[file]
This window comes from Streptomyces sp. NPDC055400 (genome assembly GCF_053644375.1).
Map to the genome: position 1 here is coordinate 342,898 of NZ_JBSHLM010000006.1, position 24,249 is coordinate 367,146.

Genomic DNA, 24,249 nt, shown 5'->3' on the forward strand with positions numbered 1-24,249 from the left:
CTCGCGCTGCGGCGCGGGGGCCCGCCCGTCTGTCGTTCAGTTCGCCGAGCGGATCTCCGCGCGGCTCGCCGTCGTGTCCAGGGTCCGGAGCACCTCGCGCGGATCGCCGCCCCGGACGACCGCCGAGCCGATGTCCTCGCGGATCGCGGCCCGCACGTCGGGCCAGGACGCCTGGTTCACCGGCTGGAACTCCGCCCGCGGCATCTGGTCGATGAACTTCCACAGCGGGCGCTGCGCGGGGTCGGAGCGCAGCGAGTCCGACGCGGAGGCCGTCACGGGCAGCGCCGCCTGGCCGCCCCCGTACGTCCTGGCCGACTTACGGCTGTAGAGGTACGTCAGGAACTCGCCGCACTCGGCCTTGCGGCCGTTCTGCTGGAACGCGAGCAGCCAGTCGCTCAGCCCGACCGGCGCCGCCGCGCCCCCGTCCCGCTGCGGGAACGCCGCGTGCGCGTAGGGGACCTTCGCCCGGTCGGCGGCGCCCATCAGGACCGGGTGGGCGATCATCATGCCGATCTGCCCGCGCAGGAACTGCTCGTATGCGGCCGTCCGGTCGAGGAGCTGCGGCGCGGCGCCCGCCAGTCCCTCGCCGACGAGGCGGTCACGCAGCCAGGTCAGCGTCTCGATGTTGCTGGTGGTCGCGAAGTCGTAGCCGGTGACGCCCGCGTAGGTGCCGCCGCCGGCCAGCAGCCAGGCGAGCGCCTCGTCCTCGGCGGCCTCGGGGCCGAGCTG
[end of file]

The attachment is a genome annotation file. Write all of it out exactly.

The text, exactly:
This window comes from Streptomyces sp. NPDC055400 (genome assembly GCF_053644375.1).
Map to the genome: position 1 here is coordinate 342,898 of NZ_JBSHLM010000006.1, position 24,249 is coordinate 367,146.

Genomic DNA, 24,249 nt, shown 5'->3' on the forward strand with positions numbered 1-24,249 from the left:
CTCGCGCTGCGGCGCGGGGGCCCGCCCGTCTGTCGTTCAGTTCGCCGAGCGGATCTCCGCGCGGCTCGCCGTCGTGTCCAGGGTCCGGAGCACCTCGCGCGGATCGCCGCCCCGGACGACCGCCGAGCCGATGTCCTCGCGGATCGCGGCCCGCACGTCGGGCCAGGACGCCTGGTTCACCGGCTGGAACTCCGCCCGCGGCATCTGGTCGATGAACTTCCACAGCGGGCGCTGCGCGGGGTCGGAGCGCAGCGAGTCCGACGCGGAGGCCGTCACGGGCAGCGCCGCCTGGCCGCCCCCGTACGTCCTGGCCGACTTACGGCTGTAGAGGTACGTCAGGAACTCGCCGCACTCGGCCTTGCGGCCGTTCTGCTGGAACGCGAGCAGCCAGTCGCTCAGCCCGACCGGCGCCGCCGCGCCCCCGTCCCGCTGCGGGAACGCCGCGTGCGCGTAGGGGACCTTCGCCCGGTCGGCGGCGCCCATCAGGACCGGGTGGGCGATCATCATGCCGATCTGCCCGCGCAGGAACTGCTCGTATGCGGCCGTCCGGTCGAGGAGCTGCGGCGCGGCGCCCGCCAGTCCCTCGCCGACGAGGCGGTCACGCAGCCAGGTCAGCGTCTCGATGTTGCTGGTGGTCGCGAAGTCGTAGCCGGTGACGCCCGCGTAGGTGCCGCCGCCGGCCAGCAGCCAGGCGAGCGCCTCGTCCTCGGCGGCCTCGGGGCCGAGCTG